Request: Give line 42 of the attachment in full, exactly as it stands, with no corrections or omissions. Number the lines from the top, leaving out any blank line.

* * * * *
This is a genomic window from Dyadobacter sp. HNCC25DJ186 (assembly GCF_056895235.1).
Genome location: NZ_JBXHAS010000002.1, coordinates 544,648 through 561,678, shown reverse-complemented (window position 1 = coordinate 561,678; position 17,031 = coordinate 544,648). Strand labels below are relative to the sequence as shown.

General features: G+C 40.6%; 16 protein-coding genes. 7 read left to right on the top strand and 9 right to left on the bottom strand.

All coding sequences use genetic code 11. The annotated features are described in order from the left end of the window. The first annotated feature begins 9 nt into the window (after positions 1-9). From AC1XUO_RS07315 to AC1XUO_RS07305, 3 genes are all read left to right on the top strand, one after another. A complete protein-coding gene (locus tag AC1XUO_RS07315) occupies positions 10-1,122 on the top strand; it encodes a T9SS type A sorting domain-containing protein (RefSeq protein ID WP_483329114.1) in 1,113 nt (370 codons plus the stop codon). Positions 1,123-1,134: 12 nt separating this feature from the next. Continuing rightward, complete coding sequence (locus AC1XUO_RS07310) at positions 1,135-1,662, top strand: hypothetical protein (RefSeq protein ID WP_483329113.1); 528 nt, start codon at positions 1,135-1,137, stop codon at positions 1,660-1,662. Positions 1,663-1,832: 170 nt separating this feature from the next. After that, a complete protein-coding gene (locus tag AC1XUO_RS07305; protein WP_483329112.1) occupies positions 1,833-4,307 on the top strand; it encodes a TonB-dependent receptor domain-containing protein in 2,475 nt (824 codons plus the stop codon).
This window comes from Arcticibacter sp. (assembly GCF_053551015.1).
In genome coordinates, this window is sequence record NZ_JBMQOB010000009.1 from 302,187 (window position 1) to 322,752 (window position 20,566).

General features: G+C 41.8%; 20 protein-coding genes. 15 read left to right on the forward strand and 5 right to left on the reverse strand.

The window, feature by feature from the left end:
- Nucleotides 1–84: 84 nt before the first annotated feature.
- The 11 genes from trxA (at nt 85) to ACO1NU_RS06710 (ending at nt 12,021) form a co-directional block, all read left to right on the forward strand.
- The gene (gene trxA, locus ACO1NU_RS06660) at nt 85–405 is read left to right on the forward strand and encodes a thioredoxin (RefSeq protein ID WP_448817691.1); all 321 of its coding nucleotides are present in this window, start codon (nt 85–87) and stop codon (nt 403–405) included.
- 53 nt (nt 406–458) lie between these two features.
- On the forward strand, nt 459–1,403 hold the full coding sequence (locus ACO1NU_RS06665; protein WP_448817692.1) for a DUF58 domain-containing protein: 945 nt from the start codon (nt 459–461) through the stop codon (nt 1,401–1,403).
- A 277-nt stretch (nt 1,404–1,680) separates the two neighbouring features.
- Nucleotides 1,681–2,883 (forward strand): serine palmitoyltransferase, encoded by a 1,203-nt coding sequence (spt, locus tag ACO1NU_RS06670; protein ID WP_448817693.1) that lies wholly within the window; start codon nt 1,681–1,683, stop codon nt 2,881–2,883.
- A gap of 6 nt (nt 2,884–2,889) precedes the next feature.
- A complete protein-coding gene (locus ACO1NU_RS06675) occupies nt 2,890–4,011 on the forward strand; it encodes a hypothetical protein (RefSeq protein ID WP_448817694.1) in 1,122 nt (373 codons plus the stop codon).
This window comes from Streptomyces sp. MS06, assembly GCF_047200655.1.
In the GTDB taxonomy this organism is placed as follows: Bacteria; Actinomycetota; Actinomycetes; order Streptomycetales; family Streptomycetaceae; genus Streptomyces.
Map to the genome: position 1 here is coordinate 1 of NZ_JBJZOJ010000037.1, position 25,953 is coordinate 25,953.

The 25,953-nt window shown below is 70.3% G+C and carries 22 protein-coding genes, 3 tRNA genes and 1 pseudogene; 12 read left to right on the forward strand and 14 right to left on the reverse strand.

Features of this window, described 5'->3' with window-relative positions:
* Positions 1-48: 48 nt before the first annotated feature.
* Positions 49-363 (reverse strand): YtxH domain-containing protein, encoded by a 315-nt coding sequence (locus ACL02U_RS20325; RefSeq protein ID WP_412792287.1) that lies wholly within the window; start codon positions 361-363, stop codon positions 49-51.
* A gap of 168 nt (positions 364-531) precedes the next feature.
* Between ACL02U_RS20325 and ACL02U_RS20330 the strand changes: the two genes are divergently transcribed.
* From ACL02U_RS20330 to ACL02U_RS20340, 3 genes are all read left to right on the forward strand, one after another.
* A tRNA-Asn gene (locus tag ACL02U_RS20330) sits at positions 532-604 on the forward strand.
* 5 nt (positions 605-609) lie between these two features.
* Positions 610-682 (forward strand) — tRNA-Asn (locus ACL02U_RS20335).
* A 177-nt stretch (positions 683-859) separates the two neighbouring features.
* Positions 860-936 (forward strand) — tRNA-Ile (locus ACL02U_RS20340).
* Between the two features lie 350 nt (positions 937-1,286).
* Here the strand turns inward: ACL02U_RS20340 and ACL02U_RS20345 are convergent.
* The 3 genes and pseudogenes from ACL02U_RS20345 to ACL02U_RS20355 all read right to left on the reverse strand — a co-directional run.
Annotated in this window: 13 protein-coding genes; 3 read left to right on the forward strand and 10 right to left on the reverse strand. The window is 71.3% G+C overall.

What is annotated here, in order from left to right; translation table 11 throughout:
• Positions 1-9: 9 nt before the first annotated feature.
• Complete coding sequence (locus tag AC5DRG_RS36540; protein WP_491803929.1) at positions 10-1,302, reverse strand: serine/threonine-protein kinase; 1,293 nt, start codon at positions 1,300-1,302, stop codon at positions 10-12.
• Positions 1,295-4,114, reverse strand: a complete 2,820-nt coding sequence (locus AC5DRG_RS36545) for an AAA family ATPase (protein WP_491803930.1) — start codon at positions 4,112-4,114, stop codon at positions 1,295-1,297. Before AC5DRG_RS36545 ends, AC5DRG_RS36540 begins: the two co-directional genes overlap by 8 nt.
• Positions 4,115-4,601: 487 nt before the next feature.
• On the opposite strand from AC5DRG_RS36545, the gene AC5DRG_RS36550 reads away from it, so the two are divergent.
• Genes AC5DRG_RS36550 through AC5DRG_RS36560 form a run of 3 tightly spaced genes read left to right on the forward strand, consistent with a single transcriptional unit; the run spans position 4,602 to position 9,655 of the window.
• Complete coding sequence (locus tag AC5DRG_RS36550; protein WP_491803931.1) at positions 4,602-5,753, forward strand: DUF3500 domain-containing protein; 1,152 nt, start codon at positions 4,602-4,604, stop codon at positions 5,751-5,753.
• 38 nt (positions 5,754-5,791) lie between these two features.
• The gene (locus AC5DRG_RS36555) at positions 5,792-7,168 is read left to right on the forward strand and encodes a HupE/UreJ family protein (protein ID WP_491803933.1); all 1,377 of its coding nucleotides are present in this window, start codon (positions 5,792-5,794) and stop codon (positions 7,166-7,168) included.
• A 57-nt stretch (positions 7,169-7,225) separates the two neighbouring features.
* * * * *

• On the opposite strand from AC5DRG_RS36545, the gene AC5DRG_RS36550 reads away from it, so the two are divergent.